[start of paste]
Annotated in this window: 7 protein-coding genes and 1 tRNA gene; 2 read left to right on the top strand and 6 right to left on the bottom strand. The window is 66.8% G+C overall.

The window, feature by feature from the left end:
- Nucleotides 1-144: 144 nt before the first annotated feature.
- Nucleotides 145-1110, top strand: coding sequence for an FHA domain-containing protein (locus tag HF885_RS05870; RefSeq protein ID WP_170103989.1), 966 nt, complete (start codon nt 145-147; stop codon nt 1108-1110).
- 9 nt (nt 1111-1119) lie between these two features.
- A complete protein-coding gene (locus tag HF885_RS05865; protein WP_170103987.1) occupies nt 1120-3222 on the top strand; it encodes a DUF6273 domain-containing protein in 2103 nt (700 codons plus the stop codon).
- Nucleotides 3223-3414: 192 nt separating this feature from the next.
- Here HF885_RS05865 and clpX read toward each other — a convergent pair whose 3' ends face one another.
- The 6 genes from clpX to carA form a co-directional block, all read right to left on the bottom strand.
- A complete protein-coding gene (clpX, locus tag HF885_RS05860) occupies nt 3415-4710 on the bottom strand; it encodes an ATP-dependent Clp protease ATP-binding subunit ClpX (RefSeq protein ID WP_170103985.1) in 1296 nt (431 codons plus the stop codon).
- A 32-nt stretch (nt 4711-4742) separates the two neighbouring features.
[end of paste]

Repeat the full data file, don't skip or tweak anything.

Annotated in this window: 7 protein-coding genes and 1 tRNA gene; 2 read left to right on the top strand and 6 right to left on the bottom strand. The window is 66.8% G+C overall.

The window, feature by feature from the left end:
- Nucleotides 1-144: 144 nt before the first annotated feature.
- Nucleotides 145-1110, top strand: coding sequence for an FHA domain-containing protein (locus tag HF885_RS05870; RefSeq protein ID WP_170103989.1), 966 nt, complete (start codon nt 145-147; stop codon nt 1108-1110).
- 9 nt (nt 1111-1119) lie between these two features.
- A complete protein-coding gene (locus tag HF885_RS05865; protein WP_170103987.1) occupies nt 1120-3222 on the top strand; it encodes a DUF6273 domain-containing protein in 2103 nt (700 codons plus the stop codon).
- Nucleotides 3223-3414: 192 nt separating this feature from the next.
- Here HF885_RS05865 and clpX read toward each other — a convergent pair whose 3' ends face one another.
- The 6 genes from clpX to carA form a co-directional block, all read right to left on the bottom strand.
- A complete protein-coding gene (clpX, locus tag HF885_RS05860) occupies nt 3415-4710 on the bottom strand; it encodes an ATP-dependent Clp protease ATP-binding subunit ClpX (RefSeq protein ID WP_170103985.1) in 1296 nt (431 codons plus the stop codon).
- A 32-nt stretch (nt 4711-4742) separates the two neighbouring features.